Real Life Stories

A Toolbox for a Blended Learning Pilot

Published May 6, 2012  |  Physics

Greg Mulcair Teacher, Cégep John Abbott College

Greg Mulcair touches upon the tools that he has used to blend information technology and traditional teaching in his Physics course which is part of a pilot project for blended learning at John Abbott College.

Real Life Stories

Using PSI (The Personalized System of Instruction) for Active Learning

Published August 26, 2012  |  Physics

Rocco Iafigliola Teacher, Marianopolis College

PSI helps learners take control of their own learning. It fell into disfavour because of the heavy correction load required to provide feedback. The advent of online platforms such as  MasteringPhysics with self-correcting tests has allowed teachers to revisit this strategy.

Real Life Stories

Facebook Groups to Stimulate Student Interest in Subject Matter

Published April 20, 2018  |  Physics

Éric Laflamme Teacher, Cégep Édouard-Montpetit

In the winter and fall sessions of 2017, I used Facebook to help students develop an awareness of the concrete applications of the subject that I was teaching them. The first time I used it was in an elective astronomy course. The second time was in the Electricity and Magnetism course in Natural Science (Health Science profile).

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Articles

Published December 6, 2016

20 New Problems for the Website: Problem-Based Learning for College Physics

Angie Stevens Editor, Profweb

The Problem-Based Learning (PBL) approach has been proven to be successful in several different disciplines and physics is one of the them. Searching for problems designed for all 3 fields of physics at the college level, Olivier Tardif-Paradis, Mathieu Riopel and Alexandre April, of Cégep Garneau, launched themselves into a 2-year project of creating new problems for the existing website by the CCDMD, Problem-Based Learning for College Physics: A Website for Life-like Activities.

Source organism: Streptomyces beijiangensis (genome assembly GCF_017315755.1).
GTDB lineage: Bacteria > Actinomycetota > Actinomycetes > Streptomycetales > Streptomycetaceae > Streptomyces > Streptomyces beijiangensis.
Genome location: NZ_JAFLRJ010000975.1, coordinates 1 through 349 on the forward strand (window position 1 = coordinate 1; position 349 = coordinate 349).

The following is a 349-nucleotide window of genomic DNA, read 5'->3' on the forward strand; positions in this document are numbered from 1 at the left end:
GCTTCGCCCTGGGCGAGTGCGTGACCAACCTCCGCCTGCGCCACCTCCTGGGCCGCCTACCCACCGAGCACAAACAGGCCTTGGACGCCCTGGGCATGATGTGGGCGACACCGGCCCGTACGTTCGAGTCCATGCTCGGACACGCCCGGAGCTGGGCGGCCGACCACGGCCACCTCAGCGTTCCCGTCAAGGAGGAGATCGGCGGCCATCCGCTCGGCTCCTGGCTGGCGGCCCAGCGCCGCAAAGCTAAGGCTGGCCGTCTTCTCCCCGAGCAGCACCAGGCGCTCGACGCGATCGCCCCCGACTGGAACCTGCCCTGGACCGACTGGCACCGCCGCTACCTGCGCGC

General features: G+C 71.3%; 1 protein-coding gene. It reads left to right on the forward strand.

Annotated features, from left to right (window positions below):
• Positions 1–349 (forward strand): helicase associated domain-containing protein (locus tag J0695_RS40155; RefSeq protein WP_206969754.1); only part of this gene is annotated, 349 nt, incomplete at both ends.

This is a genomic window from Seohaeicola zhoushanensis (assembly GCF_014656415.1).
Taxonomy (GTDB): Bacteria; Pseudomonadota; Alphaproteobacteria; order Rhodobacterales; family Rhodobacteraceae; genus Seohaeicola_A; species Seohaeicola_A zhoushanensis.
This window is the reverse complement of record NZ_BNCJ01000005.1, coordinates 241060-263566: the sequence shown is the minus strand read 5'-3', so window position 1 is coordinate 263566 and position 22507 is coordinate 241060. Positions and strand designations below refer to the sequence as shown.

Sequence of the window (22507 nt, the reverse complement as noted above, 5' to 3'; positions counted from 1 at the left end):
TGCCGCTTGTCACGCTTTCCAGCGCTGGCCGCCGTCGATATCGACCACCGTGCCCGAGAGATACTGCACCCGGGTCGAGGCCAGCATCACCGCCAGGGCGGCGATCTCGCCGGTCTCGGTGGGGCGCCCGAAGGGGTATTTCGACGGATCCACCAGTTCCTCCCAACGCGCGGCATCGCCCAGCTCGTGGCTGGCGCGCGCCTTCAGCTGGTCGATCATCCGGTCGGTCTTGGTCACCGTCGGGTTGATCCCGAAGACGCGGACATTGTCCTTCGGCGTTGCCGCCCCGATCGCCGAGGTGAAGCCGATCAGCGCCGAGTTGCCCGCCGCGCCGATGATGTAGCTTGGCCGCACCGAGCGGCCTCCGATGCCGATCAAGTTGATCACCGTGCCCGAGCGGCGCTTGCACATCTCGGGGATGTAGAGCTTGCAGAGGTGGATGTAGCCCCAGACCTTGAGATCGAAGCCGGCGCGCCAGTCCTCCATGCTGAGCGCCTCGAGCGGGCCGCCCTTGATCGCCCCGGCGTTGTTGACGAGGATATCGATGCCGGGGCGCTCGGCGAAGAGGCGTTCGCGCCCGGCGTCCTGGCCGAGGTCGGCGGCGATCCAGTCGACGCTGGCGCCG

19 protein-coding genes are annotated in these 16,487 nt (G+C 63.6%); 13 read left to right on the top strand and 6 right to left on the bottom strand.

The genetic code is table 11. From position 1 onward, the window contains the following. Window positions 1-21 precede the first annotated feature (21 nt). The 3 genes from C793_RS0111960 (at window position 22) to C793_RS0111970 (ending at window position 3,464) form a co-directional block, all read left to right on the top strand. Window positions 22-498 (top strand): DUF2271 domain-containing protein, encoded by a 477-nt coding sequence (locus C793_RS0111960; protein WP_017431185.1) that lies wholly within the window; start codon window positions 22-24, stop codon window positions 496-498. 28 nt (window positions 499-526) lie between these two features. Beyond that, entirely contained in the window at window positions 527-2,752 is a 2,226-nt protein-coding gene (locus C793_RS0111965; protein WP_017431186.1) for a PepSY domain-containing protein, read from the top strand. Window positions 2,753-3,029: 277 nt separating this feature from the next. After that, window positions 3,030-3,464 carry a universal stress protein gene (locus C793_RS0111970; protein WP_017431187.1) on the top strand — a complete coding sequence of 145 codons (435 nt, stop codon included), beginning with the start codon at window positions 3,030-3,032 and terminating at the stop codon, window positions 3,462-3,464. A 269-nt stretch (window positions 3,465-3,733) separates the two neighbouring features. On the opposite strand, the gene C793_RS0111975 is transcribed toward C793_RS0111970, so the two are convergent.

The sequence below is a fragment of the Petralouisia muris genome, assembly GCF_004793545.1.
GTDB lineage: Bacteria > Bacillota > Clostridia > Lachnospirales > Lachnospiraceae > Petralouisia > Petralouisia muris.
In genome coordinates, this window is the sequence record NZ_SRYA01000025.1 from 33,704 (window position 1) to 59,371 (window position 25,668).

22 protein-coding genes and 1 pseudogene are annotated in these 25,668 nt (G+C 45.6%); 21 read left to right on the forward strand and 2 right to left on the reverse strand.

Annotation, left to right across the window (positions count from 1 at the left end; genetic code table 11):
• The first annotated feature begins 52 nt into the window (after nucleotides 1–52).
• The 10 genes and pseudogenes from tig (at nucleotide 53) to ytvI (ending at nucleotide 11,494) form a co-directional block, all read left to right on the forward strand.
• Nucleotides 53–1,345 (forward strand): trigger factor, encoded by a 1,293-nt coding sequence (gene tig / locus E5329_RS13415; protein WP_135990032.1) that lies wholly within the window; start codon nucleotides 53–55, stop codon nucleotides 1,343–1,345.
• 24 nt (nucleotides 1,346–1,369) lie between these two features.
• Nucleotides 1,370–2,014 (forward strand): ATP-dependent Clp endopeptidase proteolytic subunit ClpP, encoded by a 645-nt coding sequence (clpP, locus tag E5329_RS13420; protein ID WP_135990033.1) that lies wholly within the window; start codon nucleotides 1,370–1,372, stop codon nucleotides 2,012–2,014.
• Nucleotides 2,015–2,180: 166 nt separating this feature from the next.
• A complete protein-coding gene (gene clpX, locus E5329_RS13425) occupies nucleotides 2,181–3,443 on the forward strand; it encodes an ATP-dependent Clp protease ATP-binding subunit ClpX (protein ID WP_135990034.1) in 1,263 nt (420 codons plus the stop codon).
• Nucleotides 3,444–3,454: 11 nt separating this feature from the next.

Physics

Real Life Stories

Published April 20, 2018

Facebook Groups to Stimulate Student Interest in Subject Matter

Éric Laflamme Teacher, Cégep Édouard-Montpetit

In the winter and fall sessions of 2017, I used Facebook to help students develop an awareness of the concrete applications of the subject that I was teaching them. The first time I used it was in an elective astronomy course. The second time was in the Electricity and Magnetism course in Natural Science (Health Science profile).

Physics

Real Life Stories

Published October 22, 2018

Creating Digital Course Notes to Make Learning Easier

Luc Tremblay Teacher, Collège Mérici

After some 15 years of teaching, I decided to create my own course notes. I used Word (with MathType) for the writing, and saved the files as PDF. I used PaintShop Pro to create the figures. I integrated clickable hyperlinks in my notes, which gives them a an added value when read in their digital format, but they can also be used in a printed format. Besides, that is what students prefer to do. My notes are online on my site, La physique à Mérici (resource in French only), and are accessible to all.

Physics